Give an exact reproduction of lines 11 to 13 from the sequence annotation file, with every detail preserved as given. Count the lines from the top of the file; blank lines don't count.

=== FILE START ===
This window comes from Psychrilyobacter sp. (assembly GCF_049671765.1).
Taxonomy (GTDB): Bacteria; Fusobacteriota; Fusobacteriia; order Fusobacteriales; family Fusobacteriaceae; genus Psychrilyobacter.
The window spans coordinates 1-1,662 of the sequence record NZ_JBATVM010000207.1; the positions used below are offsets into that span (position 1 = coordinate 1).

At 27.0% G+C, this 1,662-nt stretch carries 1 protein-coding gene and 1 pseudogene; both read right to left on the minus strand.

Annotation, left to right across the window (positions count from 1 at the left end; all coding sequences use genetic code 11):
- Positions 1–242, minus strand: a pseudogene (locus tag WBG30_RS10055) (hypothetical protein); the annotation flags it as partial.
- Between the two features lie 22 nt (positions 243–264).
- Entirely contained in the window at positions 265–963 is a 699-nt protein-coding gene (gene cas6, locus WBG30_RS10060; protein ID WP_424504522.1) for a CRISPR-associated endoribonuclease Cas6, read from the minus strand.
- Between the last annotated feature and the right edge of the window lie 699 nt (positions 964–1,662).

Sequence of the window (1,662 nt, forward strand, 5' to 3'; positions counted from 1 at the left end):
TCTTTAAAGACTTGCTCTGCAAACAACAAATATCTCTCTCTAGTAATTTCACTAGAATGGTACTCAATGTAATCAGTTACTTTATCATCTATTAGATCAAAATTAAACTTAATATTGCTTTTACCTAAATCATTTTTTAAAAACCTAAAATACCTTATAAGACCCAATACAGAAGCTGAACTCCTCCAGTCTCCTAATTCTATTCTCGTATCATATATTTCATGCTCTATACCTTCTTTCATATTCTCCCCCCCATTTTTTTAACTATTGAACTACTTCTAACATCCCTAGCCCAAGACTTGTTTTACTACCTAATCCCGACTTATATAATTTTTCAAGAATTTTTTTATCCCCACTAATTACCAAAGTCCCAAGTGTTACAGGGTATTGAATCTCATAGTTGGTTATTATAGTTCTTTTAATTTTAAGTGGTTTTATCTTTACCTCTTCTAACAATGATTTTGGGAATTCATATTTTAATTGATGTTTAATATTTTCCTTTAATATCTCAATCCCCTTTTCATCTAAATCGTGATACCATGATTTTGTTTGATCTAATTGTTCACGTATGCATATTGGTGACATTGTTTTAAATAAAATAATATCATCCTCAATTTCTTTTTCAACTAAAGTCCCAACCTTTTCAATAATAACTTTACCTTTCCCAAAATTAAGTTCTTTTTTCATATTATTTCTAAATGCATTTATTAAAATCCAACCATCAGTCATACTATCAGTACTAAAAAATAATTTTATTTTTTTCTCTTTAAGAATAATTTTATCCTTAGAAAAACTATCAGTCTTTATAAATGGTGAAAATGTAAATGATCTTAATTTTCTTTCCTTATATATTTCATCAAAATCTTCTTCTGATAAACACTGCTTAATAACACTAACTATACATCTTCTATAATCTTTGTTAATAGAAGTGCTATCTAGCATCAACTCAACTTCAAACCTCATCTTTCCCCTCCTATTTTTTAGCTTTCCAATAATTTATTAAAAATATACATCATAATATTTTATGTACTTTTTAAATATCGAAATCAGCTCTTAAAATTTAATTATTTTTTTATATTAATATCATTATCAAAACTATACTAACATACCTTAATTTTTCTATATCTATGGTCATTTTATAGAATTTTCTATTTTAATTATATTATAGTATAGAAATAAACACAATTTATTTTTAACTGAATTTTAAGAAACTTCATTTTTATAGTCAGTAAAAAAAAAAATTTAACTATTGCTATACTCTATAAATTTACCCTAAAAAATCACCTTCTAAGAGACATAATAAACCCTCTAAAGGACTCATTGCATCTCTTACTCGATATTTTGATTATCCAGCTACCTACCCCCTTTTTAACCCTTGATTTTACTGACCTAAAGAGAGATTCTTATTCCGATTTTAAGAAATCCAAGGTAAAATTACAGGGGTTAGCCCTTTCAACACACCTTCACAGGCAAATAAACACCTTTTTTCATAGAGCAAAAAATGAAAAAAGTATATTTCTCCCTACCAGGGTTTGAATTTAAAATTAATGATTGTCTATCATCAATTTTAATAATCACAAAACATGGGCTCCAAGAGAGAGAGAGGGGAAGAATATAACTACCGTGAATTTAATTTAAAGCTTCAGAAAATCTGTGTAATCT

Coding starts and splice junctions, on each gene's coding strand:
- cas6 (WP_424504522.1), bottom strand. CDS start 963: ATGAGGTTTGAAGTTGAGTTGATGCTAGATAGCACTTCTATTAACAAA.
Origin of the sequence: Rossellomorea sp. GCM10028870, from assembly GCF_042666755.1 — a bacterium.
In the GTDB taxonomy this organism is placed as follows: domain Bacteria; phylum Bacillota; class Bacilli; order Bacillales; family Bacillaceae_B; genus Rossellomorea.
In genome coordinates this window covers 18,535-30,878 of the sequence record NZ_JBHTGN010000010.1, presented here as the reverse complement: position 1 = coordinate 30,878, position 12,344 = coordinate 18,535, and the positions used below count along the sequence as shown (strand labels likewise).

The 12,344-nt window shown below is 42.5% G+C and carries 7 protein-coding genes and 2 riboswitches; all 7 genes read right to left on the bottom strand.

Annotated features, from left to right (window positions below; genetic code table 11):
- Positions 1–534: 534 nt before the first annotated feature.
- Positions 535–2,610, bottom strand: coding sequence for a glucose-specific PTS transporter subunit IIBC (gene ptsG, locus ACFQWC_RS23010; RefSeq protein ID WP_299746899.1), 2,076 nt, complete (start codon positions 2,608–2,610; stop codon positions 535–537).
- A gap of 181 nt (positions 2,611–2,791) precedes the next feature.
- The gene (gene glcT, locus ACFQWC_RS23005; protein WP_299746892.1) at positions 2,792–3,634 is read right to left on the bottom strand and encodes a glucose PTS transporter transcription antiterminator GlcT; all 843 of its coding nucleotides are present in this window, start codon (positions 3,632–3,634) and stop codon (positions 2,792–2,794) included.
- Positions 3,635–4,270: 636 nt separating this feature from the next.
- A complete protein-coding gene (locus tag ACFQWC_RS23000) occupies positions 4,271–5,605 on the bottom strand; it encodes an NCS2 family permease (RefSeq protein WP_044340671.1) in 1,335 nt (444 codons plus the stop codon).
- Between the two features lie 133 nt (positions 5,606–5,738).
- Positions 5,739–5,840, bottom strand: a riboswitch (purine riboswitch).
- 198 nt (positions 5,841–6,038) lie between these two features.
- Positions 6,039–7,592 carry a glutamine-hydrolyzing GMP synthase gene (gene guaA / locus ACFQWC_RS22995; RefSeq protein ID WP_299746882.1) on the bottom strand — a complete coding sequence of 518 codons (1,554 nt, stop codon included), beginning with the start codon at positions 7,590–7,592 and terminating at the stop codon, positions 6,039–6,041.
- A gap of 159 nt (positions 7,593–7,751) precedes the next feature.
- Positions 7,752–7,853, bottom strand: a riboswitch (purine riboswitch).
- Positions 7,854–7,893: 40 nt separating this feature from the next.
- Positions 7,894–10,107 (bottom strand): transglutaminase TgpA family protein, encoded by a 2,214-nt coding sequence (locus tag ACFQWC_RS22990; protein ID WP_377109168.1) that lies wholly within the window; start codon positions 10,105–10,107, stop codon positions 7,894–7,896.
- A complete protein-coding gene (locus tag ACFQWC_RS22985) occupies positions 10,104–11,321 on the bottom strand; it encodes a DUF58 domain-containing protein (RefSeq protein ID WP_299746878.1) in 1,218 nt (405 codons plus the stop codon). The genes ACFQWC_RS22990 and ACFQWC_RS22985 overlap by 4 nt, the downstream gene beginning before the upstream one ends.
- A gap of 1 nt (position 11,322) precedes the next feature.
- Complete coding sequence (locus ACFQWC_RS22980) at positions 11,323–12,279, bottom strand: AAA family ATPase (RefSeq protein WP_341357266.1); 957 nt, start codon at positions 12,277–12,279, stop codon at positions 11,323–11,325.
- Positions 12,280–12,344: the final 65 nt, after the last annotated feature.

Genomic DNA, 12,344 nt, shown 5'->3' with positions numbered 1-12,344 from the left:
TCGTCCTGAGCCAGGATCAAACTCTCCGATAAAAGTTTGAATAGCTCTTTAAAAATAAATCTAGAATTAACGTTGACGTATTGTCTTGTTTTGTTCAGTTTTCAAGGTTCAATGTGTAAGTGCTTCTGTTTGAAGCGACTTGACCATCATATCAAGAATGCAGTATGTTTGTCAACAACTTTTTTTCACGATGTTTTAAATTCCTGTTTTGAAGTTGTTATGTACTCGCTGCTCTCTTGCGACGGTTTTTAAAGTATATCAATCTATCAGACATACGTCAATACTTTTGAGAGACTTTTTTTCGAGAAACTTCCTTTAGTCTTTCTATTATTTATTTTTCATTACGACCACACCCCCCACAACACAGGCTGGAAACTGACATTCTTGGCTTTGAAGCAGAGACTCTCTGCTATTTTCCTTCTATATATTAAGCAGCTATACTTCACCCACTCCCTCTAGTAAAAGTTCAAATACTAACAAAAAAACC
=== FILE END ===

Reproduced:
TCTTTAAAGACTTGCTCTGCAAACAACAAATATCTCTCTCTAGTAATTTCACTAGAATGGTACTCAATGTAATCAGTTACTTTATCATCTATTAGATCAAAATTAAACTTAATATTGCTTTTACCTAAATCATTTTTTAAAAACCTAAAATACCTTATAAGACCCAATACAGAAGCTGAACTCCTCCAGTCTCCTAATTCTATTCTCGTATCATATATTTCATGCTCTATACCTTCTTTCATATTCTCCCCCCCATTTTTTTAACTATTGAACTACTTCTAACATCCCTAGCCCAAGACTTGTTTTACTACCTAATCCCGACTTATATAATTTTTCAAGAATTTTTTTATCCCCACTAATTACCAAAGTCCCAAGTGTTACAGGGTATTGAATCTCATAGTTGGTTATTATAGTTCTTTTAATTTTAAGTGGTTTTATCTTTACCTCTTCTAACAATGATTTTGGGAATTCATATTTTAATTGATGTTTAATATTTTCCTTTAATATCTCAATCCCCTTTTCATCTAAATCGTGATACCATGATTTTGTTTGATCTAATTGTTCACGTATGCATATTGGTGACATTGTTTTAAATAAAATAATATCATCCTCAATTTCTTTTTCAACTAAAGTCCCAACCTTTTCAATAATAACTTTACCTTTCCCAAAATTAAGTTCTTTTTTCATATTATTTCTAAATGCATTTATTAAAATCCAACCATCAGTCATACTATCAGTACTAAAAAATAATTTTATTTTTTTCTCTTTAAGAATAATTTTATCCTTAGAAAAACTATCAGTCTTTATAAATGGTGAAAATGTAAATGATCTTAATTTTCTTTCCTTATATATTTCATCAAAATCTTCTTCTGATAAACACTGCTTAATAACACTAACTATACATCTTCTATAATCTTTGTTAATAGAAGTGCTATCTAGCATCAACTCAACTTCAAACCTCATCTTTCCCCTCCTATTTTTTAGCTTTCCAATAATTTATTAAAAATATACATCATAATATTTTATGTACTTTTTAAATATCGAAATCAGCTCTTAAAATTTAATTATTTTTTTATATTAATATCATTATCAAAACTATACTAACATACCTTAATTTTTCTATATCTATGGTCATTTTATAGAATTTTCTATTTTAATTATATTATAGTATAGAAATAAACACAATTTATTTTTAACTGAATTTTAAGAAACTTCATTTTTATAGTCAGTAAAAAAAAAAATTTAACTATTGCTATACTCTATAAATTTACCCTAAAAAATCACCTTCTAAGAGACATAATAAACCCTCTAAAGGACTCATTGCATCTCTTACTCGATATTTTGATTATCCAGCTACCTACCCCCTTTTTAACCCTTGATTTTACTGACCTAAAGAGAGATTCTTATTCCGATTTTAAGAAATCCAAGGTAAAATTACAGGGGTTAGCCCTTTCAACACACCTTCACAGGCAAATAAACACCTTTTTTCATAGAGCAAAAAATGAAAAAAGTATATTTCTCCCTACCAGGGTTTGAATTTAAAATTAATGATTGTCTATCATCAATTTTAATAATCACAAAACATGGGCTCCAAGAGAGAGAGAGGGGAAGAATATAACTACCGTGAATTTAATTTAAAGCTTCAGAAAATCTGTGTAATCT

Coding starts and splice junctions, on each gene's coding strand:
- cas6 (WP_424504522.1), bottom strand. CDS start 963: ATGAGGTTTGAAGTTGAGTTGATGCTAGATAGCACTTCTATTAACAAA.